What do you see in the image below….? : The answer depends on whom we ask.
A Japanese person in the 21st century might tell you of emotional stories connected with Japan’s favorite and faithful pet Hachiko who waited for his owner everyday at the Shibuya Station not knowing that his owner Professor Ueno had passed away. Some might relate the story of the Ueno Daibutsu which survived many calamities. Ask a person from London and he will say that the Japanese copied the Trafalgar Lion and made a replica.
The old Japanese Imperial Army in the height of the Second World War saw this very differently. They saw “METAL“.
Japanese government passed the Ordinance for the Collection of Metals as a last desperate attempt to secure metal resources for the war in the 1940s. “Community First” Japanese society encouraged each other with the words “for the sake of our country” to offer up everything from religious ornaments to household items including window grids, iron fencing and all. The situation was so dire that metal buttons worn on middle school uniforms were also subject to emergency collection!!! Like other metal statues in public places Hachiko, Mitsukoshi Lions and Ueno Daibutsu became obvious targets.
HACHIKO MELTED IN 1945: As per a Japanese blog here (sorry only Japanese), there was some resistance to melting the Hachiko statue for the war effort. A compromise plan was proposed, a symbolic gesture whereby Hachiko would be removed form Shibuya Station and “mark” for military use, but in reality preserve it at a different location. Did not succeed. The statue was pulled down on October 12, 1944. He was melted down some say to make bullets while some say used as part of metal on the Tokaido Line. The irony is that Hachiko was melted on August 14, 1945, just a day before Japan announced surrender in the war. Ahhh ….. close huh? A new statue Hachiko ver 2.0 was installed in 1948.THE LUCKY LIONS : A story which I heard from the Mitsukoshi store staff at an event organized by the Nihonbashi local tourism promotion office. The staff informed me that the lions were acquired by the military to melt them down and use the metal for military purpose!! Mitsukoshi had apparently given up on the lions but in the post war days after being acquired by military for the metal, FORTUNATELY, the lions were discovered in an abandoned state in the compound of Yasukuni Shrine INTACT after the war ended! The Lion statues have earned a reputation for being LUCKY and that they will also bestow good LUCK on visitors who touch the lions feet. They are called as Hisshou-Kigan-Raion-Zou, guaranteed good LUCK lion statues.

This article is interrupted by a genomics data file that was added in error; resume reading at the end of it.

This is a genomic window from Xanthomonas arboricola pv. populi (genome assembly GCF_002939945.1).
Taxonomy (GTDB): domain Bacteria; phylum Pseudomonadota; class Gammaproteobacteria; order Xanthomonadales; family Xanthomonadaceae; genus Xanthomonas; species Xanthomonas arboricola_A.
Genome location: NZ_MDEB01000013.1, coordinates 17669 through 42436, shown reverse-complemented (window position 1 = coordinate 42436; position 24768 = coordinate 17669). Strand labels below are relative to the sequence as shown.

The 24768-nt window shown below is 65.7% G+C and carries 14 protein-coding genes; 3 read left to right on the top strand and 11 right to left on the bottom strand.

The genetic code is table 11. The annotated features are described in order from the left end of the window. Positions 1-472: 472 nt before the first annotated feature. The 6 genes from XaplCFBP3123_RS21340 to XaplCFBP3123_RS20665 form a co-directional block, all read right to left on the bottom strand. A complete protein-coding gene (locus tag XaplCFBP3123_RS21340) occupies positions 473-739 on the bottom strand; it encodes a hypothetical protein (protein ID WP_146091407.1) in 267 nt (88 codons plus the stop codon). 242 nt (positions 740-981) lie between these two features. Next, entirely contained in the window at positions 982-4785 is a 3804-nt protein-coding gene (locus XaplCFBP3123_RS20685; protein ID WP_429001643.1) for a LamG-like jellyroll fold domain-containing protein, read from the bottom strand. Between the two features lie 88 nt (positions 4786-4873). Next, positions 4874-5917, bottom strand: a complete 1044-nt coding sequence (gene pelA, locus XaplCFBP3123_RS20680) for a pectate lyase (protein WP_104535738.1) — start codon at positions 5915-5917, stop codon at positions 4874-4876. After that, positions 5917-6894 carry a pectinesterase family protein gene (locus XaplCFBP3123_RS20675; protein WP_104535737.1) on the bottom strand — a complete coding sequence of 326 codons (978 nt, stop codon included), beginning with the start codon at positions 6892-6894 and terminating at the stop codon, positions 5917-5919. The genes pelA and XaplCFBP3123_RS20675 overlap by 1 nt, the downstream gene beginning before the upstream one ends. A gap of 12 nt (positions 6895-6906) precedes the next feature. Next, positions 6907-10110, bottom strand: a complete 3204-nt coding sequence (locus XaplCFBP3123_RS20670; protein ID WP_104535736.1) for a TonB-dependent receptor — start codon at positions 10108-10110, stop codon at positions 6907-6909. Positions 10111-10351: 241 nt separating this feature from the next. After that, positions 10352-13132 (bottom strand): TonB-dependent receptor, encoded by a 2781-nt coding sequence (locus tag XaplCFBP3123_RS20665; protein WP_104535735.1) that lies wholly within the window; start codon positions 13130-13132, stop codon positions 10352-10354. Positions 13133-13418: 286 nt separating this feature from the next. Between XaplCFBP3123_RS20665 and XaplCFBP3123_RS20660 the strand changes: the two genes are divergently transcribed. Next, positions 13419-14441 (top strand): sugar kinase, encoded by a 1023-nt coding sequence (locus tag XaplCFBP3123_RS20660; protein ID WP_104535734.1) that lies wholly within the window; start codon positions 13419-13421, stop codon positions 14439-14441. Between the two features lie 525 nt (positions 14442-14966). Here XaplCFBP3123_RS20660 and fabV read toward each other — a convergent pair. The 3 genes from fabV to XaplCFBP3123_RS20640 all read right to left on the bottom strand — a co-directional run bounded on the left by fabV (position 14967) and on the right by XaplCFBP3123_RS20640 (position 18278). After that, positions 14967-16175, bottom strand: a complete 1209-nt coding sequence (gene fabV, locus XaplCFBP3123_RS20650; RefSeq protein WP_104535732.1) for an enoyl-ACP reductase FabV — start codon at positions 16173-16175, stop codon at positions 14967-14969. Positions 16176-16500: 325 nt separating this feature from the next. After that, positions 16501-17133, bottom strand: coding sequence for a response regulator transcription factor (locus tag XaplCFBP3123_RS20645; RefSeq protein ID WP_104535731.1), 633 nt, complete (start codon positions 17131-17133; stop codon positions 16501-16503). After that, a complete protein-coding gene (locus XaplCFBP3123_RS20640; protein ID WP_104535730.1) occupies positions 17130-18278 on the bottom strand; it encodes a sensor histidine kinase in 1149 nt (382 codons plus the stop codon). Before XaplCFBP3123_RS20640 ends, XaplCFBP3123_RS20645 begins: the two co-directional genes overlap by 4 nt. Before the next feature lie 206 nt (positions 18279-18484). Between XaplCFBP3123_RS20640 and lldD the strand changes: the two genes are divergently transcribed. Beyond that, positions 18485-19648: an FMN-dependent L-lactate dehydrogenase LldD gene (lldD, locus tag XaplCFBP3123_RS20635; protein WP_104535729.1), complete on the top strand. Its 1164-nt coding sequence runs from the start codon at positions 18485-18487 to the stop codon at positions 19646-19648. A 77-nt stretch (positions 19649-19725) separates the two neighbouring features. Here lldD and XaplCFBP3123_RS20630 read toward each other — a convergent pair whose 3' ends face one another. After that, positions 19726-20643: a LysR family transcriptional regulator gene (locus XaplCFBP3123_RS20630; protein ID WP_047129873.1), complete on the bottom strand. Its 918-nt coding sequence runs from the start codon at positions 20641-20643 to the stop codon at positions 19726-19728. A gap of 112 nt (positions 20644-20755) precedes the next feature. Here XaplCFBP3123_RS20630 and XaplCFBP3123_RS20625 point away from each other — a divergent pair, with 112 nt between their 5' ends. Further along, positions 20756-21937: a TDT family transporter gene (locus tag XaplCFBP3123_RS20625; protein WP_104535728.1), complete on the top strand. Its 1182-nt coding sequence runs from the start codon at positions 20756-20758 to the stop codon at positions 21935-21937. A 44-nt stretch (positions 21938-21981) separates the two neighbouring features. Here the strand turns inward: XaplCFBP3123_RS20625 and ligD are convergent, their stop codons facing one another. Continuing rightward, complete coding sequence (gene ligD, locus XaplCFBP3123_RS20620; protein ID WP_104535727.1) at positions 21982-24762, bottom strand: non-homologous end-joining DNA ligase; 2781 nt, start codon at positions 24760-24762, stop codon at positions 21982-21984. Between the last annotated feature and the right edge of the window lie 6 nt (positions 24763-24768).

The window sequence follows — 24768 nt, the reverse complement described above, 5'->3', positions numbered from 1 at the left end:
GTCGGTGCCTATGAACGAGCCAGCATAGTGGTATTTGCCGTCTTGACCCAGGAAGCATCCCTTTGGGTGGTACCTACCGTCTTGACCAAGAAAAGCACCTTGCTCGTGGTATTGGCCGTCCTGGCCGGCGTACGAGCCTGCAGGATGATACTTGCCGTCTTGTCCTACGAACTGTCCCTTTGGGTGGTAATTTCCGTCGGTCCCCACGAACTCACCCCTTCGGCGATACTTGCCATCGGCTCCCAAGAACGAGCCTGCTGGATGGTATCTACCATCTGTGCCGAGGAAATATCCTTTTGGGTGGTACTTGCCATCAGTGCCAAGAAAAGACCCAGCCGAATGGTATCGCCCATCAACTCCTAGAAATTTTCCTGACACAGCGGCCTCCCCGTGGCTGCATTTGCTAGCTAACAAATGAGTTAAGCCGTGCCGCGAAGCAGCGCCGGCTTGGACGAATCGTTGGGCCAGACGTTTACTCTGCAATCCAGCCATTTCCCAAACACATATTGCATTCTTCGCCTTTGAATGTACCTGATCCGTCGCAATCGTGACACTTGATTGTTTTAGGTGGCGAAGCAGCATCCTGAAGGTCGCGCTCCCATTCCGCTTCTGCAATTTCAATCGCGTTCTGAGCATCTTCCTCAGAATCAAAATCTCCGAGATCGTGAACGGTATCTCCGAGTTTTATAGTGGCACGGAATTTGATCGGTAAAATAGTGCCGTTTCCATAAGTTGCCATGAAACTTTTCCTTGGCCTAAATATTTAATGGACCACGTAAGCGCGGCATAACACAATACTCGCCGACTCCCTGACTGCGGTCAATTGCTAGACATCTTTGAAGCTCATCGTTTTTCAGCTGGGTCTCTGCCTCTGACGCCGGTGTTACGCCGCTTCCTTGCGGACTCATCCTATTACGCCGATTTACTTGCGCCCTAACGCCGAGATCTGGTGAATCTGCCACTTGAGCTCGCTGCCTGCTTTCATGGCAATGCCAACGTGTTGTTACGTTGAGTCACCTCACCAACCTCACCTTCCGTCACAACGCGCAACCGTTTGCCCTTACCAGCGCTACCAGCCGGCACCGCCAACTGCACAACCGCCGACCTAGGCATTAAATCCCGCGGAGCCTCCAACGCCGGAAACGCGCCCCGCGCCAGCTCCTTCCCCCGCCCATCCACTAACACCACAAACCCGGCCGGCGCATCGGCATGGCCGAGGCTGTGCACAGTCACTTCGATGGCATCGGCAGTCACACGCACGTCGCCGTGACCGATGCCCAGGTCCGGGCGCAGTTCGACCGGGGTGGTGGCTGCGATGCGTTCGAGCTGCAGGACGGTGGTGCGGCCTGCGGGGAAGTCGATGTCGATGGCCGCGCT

SURVIVING ALL ODDS : UENO DAIBUTSU : The Ueno Daibutsu has faced an interesting history. The bronze statue was built in 1631. had to be restored due to structural damage just 9 years later after an earthquake in 1640. The temple surrounding it was destroyed after a fire in 1841. Heavily damaged during the 1923 Great Kantō earthquake, the head was toppled. The Buddha always survived in the ordeal, but in the height of Second World War the remainder body was carried away for the war effort. What remains today is but the face and is installed at the Pagoda temple today in the middle of the Ueno Park. The statue is popular with students who come here to pray for success in their examinations with the “never give up” spirit of the Buddha Statue which has survived all odds and calamities.Students hang wood blocks called “ema” or “絵馬” with their handwritten prayers / requests at the Ueno Daibutsu Park.In an era of peace today in Japan, these stories inform us what life was like in the days of the war… People in that age stopped seeing these statues as ideas and thoughts communicated through forms(statues). Preserving the statues in times of peace is relatively easy. The idea of Hachiko as a symbol of a loyal pet and as a symbol of difficult decisions and trade offs in the times of extreme challenges is an important lesson from history which should be preserved.